Ford is working on bringing iron-phosphate (LFP) batteries its first-generation electric vehicles, like the Mustang Mach-E and F-150 Lightning. It would help alleviate battery cell supply concerns as the automaker ramps up its EV production.
Iron phosphate (LFP) batteries, which don’t use nickel or cobalt, are traditionally cheaper and safer, but they offer less energy density which means less efficiency and shorter range for electric vehicles. However, they have improved enough recently that it now makes sense to use cobalt-free batteries in lower-end and shorter-range vehicles. It also frees up the production of battery cells with other, more energy-dense chemistries to produce more longer-range vehicles.
Tesla was early in recognizing this fact and started adopting the chemistry for its shorter-range electric vehicles. Around half of Tesla’s vehicles produced last quarter were equipped with LFP battery cells.
Now it sounds like Ford is considering taking a similar approach.
During Ford’s last earnings call, CEO Jim Farley was asked about LFP cells, and he hinted that the company plans to add them to their current “first-gen” electric models:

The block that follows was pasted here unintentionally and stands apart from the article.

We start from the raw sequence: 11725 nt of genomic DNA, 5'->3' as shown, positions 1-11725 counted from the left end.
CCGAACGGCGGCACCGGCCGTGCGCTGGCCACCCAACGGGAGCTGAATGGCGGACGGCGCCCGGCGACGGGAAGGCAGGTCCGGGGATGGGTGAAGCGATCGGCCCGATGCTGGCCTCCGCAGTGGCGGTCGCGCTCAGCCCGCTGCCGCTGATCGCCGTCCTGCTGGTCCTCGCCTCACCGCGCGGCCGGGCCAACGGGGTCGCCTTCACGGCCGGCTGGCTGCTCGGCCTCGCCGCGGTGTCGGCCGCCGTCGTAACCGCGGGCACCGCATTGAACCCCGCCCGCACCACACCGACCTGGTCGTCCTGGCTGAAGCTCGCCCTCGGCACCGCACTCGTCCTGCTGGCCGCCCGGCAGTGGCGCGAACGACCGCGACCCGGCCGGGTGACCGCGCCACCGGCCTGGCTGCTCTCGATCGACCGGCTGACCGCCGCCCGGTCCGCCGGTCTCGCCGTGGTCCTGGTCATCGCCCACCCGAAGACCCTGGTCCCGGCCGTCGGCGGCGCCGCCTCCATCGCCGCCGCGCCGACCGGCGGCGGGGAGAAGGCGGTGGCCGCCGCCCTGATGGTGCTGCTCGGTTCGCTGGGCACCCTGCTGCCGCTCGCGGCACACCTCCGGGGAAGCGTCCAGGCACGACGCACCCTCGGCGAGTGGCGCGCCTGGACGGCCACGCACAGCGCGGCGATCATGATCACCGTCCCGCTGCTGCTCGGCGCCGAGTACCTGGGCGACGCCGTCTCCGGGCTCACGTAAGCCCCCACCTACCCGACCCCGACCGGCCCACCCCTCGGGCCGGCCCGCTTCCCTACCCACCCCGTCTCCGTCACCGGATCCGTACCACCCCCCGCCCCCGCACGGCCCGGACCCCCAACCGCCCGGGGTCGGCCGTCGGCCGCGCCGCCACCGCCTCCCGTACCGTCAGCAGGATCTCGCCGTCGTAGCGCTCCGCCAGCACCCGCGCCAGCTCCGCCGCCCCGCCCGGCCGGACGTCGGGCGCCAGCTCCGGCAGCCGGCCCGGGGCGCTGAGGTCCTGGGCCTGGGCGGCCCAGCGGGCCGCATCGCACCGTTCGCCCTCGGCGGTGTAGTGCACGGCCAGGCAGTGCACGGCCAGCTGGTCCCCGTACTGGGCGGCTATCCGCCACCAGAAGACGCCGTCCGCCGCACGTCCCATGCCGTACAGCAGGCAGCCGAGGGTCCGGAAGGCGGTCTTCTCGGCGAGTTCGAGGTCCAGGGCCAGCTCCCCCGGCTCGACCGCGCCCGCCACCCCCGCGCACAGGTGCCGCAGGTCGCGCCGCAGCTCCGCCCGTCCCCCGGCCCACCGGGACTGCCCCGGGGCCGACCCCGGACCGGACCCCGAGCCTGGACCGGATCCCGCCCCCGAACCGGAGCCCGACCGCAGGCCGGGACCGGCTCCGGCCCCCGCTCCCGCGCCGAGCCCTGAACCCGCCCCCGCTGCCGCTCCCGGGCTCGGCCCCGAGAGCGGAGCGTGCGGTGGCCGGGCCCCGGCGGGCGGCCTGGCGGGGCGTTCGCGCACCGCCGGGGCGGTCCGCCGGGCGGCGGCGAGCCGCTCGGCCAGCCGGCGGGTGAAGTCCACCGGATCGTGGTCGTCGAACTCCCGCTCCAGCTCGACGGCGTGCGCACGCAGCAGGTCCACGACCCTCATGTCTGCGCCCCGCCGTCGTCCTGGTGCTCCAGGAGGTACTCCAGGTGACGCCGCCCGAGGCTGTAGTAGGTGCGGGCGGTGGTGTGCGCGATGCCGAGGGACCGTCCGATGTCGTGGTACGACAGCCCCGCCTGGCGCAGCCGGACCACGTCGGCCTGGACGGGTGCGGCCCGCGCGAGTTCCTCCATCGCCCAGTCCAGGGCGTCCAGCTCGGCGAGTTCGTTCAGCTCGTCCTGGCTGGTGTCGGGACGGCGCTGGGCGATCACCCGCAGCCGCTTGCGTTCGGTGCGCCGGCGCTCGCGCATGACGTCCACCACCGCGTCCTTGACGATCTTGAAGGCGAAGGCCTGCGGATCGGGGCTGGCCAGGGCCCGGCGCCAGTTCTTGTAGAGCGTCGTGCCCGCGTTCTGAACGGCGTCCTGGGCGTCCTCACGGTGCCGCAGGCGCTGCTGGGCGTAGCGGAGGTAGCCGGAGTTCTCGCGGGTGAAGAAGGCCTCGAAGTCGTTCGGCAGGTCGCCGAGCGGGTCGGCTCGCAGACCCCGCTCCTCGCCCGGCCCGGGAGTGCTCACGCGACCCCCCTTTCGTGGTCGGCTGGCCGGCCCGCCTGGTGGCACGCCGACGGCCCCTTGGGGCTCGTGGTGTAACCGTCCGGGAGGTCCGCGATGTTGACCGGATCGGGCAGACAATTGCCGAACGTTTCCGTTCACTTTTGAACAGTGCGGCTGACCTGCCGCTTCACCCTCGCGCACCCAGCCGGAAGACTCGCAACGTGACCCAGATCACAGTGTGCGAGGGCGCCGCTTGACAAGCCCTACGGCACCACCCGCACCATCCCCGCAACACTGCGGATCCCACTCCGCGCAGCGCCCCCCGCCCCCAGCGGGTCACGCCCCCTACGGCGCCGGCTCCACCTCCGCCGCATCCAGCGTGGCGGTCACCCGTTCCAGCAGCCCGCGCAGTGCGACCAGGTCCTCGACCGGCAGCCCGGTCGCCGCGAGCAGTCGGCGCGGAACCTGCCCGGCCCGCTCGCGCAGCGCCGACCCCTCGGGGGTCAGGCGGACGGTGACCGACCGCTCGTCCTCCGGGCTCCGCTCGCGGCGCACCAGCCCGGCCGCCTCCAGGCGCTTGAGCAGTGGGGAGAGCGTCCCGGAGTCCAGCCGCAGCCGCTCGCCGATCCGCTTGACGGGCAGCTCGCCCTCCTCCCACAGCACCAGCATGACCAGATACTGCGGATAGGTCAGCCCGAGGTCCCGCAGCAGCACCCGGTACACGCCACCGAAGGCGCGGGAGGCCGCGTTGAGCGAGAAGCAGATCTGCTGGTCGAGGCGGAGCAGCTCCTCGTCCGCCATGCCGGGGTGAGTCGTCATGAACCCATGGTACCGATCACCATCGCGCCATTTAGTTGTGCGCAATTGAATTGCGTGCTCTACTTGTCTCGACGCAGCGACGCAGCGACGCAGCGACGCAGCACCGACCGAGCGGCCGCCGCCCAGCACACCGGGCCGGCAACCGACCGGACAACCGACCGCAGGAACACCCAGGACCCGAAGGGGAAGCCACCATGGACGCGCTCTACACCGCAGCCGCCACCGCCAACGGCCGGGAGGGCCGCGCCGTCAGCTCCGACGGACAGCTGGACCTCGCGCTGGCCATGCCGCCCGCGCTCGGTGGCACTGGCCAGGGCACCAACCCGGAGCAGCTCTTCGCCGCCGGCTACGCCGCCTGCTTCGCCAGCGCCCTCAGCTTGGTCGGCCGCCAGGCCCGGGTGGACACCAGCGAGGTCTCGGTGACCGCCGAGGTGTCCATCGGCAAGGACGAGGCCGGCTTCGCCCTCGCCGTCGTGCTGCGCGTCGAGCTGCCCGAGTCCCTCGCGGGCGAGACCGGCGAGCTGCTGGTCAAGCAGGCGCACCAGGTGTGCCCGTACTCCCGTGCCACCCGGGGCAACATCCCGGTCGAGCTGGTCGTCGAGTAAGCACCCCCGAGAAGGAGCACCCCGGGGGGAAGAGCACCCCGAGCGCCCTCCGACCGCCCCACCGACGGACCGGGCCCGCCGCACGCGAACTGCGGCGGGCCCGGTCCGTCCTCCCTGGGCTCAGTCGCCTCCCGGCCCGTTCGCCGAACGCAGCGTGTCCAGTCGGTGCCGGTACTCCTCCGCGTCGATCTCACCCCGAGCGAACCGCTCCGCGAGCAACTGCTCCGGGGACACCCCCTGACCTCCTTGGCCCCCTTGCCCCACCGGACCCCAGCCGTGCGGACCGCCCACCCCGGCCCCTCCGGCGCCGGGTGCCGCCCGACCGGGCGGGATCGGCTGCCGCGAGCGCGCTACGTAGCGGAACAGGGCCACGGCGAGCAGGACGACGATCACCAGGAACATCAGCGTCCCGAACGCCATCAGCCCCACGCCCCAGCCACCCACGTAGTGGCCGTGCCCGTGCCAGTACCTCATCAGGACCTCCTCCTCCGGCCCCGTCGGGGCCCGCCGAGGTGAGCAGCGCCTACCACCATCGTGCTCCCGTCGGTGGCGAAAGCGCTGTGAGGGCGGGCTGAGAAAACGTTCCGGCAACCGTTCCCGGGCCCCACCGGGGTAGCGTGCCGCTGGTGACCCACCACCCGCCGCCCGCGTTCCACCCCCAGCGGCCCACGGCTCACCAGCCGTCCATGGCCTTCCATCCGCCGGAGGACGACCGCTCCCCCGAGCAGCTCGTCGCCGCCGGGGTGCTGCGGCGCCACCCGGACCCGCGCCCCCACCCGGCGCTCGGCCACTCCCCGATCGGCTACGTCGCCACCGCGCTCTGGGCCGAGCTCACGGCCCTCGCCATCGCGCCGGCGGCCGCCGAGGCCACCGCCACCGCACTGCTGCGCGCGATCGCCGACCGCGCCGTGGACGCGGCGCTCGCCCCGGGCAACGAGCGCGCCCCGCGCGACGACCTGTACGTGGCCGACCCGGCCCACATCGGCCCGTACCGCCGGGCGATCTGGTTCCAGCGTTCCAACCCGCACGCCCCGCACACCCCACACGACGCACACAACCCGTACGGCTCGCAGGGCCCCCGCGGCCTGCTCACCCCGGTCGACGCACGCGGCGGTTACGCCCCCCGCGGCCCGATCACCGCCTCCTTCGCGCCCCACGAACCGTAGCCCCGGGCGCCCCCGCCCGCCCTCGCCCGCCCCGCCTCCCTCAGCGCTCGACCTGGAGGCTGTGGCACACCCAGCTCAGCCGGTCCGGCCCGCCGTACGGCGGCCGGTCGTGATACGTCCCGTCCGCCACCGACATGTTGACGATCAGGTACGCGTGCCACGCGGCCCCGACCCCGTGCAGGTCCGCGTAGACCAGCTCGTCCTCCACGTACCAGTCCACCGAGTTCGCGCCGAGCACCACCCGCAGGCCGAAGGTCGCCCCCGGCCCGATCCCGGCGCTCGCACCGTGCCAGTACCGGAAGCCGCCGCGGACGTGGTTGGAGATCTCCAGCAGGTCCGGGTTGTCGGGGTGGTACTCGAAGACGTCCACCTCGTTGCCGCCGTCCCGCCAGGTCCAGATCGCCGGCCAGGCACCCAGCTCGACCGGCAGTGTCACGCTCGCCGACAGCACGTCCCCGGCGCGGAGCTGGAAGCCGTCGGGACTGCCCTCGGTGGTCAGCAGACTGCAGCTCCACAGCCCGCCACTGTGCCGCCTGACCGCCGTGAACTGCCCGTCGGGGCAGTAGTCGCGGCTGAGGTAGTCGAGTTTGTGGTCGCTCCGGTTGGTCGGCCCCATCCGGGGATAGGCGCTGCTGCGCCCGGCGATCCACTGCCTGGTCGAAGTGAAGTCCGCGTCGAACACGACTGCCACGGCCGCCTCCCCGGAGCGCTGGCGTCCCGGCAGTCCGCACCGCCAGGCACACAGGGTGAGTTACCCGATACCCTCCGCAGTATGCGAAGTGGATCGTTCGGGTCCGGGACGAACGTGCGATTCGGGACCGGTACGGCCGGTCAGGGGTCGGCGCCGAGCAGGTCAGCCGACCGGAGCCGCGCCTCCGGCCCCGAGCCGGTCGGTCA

Yes. We’ve been working on LFP for quite some time, so let’s just leave it at that. What I mean by that is engineering LFP solutions in our first generation of products is something that we see as a big opportunity to move quickly.
Farley appears to say that Ford plans to build Mustang Mach-E and F-150 Lightning vehicles with LFP battery cells. Ford has important plans to ramp up its EV production, especially with the F-150 Lightning, which it plans to ramp up to 150,000 units as soon as next year.
That will require a lot more batteries than for the less than 50,000 Mustang Mach-E the company delivered in 2021.
If Ford can secure LFP batteries in the US and Mexico to build the shorter-range versions of those vehicles, it would help increase production and free up nickel-based cells for even more production of the longer-range versions.